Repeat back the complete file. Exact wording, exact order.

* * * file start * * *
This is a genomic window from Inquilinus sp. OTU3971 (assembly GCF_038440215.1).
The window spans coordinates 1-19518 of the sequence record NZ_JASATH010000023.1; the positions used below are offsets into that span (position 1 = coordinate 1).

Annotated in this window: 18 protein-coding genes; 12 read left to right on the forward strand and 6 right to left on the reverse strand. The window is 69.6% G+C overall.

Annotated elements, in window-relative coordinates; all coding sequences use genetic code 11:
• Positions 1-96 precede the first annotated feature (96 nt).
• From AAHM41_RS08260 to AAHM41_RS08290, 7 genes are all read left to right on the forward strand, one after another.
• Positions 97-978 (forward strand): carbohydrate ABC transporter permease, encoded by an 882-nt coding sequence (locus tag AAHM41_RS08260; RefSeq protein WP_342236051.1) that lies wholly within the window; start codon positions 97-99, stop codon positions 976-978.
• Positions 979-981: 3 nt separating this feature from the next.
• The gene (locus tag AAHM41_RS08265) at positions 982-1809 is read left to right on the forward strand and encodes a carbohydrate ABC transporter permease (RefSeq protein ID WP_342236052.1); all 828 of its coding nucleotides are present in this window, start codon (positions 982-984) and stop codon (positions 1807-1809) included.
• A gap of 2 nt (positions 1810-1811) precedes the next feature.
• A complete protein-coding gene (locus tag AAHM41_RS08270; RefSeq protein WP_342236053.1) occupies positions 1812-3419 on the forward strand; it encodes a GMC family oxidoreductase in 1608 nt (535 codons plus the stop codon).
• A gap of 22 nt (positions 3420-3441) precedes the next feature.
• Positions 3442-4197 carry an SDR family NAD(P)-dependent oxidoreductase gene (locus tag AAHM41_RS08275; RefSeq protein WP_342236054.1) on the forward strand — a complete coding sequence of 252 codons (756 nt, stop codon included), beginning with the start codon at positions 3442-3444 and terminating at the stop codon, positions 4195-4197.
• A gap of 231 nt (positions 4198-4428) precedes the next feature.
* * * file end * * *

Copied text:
This is a genomic window from Inquilinus sp. OTU3971 (assembly GCF_038440215.1).
The window spans coordinates 1-19518 of the sequence record NZ_JASATH010000023.1; the positions used below are offsets into that span (position 1 = coordinate 1).

Annotated in this window: 18 protein-coding genes; 12 read left to right on the forward strand and 6 right to left on the reverse strand. The window is 69.6% G+C overall.

Annotated elements, in window-relative coordinates; all coding sequences use genetic code 11:
• Positions 1-96 precede the first annotated feature (96 nt).
• From AAHM41_RS08260 to AAHM41_RS08290, 7 genes are all read left to right on the forward strand, one after another.
• Positions 97-978 (forward strand): carbohydrate ABC transporter permease, encoded by an 882-nt coding sequence (locus tag AAHM41_RS08260; RefSeq protein WP_342236051.1) that lies wholly within the window; start codon positions 97-99, stop codon positions 976-978.
• Positions 979-981: 3 nt separating this feature from the next.
• The gene (locus tag AAHM41_RS08265) at positions 982-1809 is read left to right on the forward strand and encodes a carbohydrate ABC transporter permease (RefSeq protein ID WP_342236052.1); all 828 of its coding nucleotides are present in this window, start codon (positions 982-984) and stop codon (positions 1807-1809) included.
• A gap of 2 nt (positions 1810-1811) precedes the next feature.
• A complete protein-coding gene (locus tag AAHM41_RS08270; RefSeq protein WP_342236053.1) occupies positions 1812-3419 on the forward strand; it encodes a GMC family oxidoreductase in 1608 nt (535 codons plus the stop codon).
• A gap of 22 nt (positions 3420-3441) precedes the next feature.
• Positions 3442-4197 carry an SDR family NAD(P)-dependent oxidoreductase gene (locus tag AAHM41_RS08275; RefSeq protein WP_342236054.1) on the forward strand — a complete coding sequence of 252 codons (756 nt, stop codon included), beginning with the start codon at positions 3442-3444 and terminating at the stop codon, positions 4195-4197.
• A gap of 231 nt (positions 4198-4428) precedes the next feature.